This playful coyote family from Rusk County has been deemed our #SuperSnap for November. Coyote parents are resourceful when preparing a den for their pups. Some coyotes will repurpose abandoned burrows from skunks, woodchucks, foxes, badgers, and even other coyotes to create a den. Female coyotes will also prepare several den sites that include multiple entrances for a quick escape if threatened by predators. 

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A huge thanks to Zooniverse participant @oregano for the #SuperSnap nomination!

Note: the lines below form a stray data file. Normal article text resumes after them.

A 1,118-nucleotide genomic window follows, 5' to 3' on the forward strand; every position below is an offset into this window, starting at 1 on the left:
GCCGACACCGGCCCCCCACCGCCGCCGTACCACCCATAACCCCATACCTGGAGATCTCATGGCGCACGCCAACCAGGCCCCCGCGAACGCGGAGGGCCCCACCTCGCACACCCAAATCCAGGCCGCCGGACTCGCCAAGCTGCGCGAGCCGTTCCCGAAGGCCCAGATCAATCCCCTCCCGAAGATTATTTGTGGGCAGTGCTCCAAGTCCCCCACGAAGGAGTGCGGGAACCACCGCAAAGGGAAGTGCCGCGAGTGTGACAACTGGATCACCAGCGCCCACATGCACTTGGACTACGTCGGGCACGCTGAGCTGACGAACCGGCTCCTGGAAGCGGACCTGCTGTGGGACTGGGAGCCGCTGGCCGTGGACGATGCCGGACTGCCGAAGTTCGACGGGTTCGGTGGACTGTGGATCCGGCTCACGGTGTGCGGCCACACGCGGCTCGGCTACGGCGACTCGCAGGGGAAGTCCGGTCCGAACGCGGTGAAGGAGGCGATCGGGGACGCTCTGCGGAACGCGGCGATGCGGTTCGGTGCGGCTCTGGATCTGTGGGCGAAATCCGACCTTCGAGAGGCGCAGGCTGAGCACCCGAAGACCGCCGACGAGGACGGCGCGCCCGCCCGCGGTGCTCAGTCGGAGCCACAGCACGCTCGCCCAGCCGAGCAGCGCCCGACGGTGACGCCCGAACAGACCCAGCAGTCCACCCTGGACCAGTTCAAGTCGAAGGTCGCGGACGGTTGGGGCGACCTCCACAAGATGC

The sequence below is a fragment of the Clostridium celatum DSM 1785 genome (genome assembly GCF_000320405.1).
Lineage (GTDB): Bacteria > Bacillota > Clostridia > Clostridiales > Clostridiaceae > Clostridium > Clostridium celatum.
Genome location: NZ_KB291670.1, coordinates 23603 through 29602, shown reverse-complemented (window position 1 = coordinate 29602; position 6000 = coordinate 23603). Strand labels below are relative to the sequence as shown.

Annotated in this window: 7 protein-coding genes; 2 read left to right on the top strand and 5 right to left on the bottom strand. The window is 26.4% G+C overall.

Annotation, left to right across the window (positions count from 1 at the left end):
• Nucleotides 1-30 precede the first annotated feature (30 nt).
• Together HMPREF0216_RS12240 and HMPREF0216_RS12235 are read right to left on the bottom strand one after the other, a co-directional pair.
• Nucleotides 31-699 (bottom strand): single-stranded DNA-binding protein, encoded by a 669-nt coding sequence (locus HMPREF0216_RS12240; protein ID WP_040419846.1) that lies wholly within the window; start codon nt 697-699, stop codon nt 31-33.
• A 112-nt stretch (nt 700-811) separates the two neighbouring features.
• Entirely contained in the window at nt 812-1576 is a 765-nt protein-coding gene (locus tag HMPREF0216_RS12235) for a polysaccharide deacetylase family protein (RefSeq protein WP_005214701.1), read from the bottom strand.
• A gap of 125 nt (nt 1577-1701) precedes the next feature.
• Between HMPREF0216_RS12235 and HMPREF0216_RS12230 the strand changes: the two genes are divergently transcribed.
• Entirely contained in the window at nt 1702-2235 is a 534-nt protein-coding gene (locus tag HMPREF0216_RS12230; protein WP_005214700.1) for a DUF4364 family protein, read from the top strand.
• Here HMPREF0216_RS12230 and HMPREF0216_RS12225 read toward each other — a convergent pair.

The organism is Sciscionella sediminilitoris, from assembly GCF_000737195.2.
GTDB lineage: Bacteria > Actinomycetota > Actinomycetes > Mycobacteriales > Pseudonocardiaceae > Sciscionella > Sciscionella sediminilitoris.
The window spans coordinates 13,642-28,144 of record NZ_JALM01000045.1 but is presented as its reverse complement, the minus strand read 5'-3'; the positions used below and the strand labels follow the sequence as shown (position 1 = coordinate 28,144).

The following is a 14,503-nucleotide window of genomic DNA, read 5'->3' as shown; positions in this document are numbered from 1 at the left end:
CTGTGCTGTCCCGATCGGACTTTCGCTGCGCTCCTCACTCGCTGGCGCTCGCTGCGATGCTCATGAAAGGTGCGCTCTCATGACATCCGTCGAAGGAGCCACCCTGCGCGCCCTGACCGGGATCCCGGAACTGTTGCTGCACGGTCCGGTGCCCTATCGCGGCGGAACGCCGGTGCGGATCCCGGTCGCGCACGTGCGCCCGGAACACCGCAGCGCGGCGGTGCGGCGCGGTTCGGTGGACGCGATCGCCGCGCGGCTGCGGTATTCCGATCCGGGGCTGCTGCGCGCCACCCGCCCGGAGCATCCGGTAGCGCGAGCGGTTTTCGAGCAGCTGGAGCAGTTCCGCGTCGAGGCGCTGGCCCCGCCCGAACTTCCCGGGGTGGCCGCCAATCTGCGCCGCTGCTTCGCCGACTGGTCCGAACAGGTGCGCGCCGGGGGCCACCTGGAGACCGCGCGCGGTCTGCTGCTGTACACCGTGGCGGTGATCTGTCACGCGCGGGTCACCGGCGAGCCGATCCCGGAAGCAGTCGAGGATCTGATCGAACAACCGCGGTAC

Continue classifying photos on Zooniverse and hashtagging your favorites for a chance to be featured in the next #SuperSnap blog post. Check out all of the nominations by searching “#SuperSnap” on the Snapshot Wisconsin Talk boards.

Taking a Bite Out of Deer Aging

The age composition of a population can tell us a lot of useful information. In whitetail deer (Odocoileus virginianus), age data provides information about deer herd characteristics, harvest or mortality pressure on a specific age group, and general progress of a wildlife management program overall. A common way to age deer is through tooth wear and replacement. Let’s chew into this technique.